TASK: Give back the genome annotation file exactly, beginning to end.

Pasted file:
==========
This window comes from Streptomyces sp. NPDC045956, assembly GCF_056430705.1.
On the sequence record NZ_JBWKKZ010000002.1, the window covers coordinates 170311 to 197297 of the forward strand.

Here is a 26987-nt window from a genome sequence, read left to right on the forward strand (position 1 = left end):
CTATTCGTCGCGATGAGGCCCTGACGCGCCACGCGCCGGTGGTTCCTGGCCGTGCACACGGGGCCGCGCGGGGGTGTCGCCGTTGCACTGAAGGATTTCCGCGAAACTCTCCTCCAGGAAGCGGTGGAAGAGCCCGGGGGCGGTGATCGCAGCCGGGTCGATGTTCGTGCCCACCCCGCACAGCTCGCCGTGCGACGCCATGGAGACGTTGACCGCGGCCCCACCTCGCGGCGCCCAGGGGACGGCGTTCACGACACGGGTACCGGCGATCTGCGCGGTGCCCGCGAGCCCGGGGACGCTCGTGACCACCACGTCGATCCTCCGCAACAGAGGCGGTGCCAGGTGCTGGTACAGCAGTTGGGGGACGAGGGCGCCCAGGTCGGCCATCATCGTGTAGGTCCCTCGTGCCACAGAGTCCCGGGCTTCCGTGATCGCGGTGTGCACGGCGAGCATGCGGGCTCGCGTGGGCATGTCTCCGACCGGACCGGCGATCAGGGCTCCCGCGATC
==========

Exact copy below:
This window comes from Streptomyces sp. NPDC045956, assembly GCF_056430705.1.
On the sequence record NZ_JBWKKZ010000002.1, the window covers coordinates 170311 to 197297 of the forward strand.

Here is a 26987-nt window from a genome sequence, read left to right on the forward strand (position 1 = left end):
CTATTCGTCGCGATGAGGCCCTGACGCGCCACGCGCCGGTGGTTCCTGGCCGTGCACACGGGGCCGCGCGGGGGTGTCGCCGTTGCACTGAAGGATTTCCGCGAAACTCTCCTCCAGGAAGCGGTGGAAGAGCCCGGGGGCGGTGATCGCAGCCGGGTCGATGTTCGTGCCCACCCCGCACAGCTCGCCGTGCGACGCCATGGAGACGTTGACCGCGGCCCCACCTCGCGGCGCCCAGGGGACGGCGTTCACGACACGGGTACCGGCGATCTGCGCGGTGCCCGCGAGCCCGGGGACGCTCGTGACCACCACGTCGATCCTCCGCAACAGAGGCGGTGCCAGGTGCTGGTACAGCAGTTGGGGGACGAGGGCGCCCAGGTCGGCCATCATCGTGTAGGTCCCTCGTGCCACAGAGTCCCGGGCTTCCGTGATCGCGGTGTGCACGGCGAGCATGCGGGCTCGCGTGGGCATGTCTCCGACCGGACCGGCGATCAGGGCTCCCGCGATC